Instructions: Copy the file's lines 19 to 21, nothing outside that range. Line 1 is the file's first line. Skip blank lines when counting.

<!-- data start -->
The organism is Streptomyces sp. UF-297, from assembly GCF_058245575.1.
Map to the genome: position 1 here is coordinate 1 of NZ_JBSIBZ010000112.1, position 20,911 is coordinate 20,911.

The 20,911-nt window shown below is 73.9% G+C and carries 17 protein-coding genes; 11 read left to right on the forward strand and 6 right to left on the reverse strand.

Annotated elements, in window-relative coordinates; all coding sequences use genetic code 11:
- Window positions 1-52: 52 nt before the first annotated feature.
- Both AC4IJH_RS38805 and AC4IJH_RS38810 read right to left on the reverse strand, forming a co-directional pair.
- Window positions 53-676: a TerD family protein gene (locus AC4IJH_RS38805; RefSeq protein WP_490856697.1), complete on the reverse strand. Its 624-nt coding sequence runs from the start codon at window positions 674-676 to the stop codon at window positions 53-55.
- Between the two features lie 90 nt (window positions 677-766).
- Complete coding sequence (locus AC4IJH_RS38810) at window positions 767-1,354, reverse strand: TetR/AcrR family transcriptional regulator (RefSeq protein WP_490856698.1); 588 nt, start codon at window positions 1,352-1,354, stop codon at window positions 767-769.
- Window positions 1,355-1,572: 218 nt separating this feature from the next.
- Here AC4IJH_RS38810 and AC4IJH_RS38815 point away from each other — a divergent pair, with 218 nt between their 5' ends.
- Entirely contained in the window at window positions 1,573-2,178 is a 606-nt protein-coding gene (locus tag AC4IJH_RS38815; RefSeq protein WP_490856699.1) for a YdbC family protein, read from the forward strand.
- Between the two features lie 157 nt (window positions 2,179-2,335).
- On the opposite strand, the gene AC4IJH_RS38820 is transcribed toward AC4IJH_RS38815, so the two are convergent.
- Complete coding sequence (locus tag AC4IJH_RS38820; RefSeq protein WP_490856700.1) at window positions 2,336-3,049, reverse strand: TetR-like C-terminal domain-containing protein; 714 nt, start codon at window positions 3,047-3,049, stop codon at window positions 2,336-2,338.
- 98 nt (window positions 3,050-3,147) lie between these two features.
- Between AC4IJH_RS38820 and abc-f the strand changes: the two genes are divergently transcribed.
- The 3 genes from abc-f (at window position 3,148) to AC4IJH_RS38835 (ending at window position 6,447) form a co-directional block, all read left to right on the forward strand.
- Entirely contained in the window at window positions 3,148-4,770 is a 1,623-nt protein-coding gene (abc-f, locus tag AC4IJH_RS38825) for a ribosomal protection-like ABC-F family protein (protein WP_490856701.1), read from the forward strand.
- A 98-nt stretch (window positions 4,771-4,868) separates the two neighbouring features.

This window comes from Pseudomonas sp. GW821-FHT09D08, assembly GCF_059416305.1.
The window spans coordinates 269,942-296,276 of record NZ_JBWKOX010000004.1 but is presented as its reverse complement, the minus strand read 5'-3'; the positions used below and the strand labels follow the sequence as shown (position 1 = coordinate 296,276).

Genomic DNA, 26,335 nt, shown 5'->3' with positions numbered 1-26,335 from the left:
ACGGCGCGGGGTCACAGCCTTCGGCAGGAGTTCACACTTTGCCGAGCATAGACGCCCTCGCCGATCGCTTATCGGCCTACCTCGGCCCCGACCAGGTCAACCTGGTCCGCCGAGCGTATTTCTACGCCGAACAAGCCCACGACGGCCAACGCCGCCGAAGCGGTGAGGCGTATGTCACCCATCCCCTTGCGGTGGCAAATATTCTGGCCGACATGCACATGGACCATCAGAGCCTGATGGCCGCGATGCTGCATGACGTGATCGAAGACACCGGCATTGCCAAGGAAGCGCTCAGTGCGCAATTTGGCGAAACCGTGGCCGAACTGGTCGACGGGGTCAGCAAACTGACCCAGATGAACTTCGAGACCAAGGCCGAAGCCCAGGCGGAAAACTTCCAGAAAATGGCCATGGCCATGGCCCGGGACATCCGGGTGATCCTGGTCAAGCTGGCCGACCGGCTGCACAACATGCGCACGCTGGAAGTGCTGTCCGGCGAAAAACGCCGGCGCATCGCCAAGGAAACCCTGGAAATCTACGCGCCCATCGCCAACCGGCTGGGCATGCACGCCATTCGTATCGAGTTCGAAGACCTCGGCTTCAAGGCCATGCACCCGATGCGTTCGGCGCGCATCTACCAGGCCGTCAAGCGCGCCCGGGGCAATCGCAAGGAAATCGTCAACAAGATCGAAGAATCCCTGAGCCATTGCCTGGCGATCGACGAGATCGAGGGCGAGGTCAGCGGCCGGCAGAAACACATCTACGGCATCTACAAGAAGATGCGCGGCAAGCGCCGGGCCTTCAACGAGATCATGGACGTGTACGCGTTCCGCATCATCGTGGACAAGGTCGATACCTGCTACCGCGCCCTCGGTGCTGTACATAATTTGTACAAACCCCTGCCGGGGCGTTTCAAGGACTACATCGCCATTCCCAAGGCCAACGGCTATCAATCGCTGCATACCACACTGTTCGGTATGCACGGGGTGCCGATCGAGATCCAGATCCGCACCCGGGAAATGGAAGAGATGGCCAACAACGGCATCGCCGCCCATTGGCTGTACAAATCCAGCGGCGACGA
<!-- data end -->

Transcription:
- Entirely contained in the window at window positions 3,148-4,770 is a 1,623-nt protein-coding gene (abc-f, locus tag AC4IJH_RS38825) for a ribosomal protection-like ABC-F family protein (protein WP_490856701.1), read from the forward strand.
- A 98-nt stretch (window positions 4,771-4,868) separates the two neighbouring features.

This window comes from Pseudomonas sp. GW821-FHT09D08, assembly GCF_059416305.1.